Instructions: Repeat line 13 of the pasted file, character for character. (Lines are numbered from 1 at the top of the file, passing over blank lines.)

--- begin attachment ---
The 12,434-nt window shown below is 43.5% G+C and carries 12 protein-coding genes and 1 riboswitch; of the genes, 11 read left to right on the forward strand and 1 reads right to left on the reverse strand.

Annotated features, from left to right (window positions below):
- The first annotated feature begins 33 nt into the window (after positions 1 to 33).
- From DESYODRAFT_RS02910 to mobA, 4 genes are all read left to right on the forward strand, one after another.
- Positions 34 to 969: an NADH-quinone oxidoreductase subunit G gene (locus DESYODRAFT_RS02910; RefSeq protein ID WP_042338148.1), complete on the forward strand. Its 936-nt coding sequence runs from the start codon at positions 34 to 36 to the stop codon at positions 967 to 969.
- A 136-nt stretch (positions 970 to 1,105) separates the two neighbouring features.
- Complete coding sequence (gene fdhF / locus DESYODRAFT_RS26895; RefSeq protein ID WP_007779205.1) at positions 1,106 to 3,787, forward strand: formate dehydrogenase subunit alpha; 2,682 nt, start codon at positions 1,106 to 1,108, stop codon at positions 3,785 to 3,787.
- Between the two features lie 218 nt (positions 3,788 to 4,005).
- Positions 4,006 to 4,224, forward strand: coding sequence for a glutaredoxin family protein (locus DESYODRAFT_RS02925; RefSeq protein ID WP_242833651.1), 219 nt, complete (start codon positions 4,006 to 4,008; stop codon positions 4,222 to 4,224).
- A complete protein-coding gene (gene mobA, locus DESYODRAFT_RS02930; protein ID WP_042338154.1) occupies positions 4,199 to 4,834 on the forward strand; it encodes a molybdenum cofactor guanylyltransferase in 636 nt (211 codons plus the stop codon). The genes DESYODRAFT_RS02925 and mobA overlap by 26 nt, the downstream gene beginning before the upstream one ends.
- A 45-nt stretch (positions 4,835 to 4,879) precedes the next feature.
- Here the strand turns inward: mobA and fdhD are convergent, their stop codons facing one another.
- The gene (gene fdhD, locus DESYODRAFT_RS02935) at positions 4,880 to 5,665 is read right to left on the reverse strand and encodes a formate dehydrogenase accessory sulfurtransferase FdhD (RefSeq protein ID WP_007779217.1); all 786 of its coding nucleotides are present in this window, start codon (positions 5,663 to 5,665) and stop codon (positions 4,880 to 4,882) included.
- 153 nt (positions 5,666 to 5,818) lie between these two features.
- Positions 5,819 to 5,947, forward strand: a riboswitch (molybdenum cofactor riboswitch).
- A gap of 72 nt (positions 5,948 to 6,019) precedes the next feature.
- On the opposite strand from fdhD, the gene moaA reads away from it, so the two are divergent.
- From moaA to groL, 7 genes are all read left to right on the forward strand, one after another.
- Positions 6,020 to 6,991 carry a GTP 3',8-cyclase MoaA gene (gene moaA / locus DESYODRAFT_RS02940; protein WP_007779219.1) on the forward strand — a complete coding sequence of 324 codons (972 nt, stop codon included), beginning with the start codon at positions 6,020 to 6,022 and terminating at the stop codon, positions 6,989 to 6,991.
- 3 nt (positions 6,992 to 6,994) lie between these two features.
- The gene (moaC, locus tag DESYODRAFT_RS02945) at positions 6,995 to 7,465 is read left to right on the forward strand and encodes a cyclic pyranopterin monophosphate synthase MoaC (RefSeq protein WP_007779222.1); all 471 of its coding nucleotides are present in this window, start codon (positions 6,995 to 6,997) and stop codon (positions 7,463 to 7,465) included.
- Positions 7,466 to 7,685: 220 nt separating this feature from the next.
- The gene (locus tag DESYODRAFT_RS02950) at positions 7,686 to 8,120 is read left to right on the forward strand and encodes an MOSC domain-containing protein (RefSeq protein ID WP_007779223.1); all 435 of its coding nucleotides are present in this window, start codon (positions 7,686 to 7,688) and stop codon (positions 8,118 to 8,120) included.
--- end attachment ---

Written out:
- The gene (gene fdhD, locus DESYODRAFT_RS02935) at positions 4,880 to 5,665 is read right to left on the reverse strand and encodes a formate dehydrogenase accessory sulfurtransferase FdhD (RefSeq protein ID WP_007779217.1); all 786 of its coding nucleotides are present in this window, start codon (positions 5,663 to 5,665) and stop codon (positions 4,880 to 4,882) included.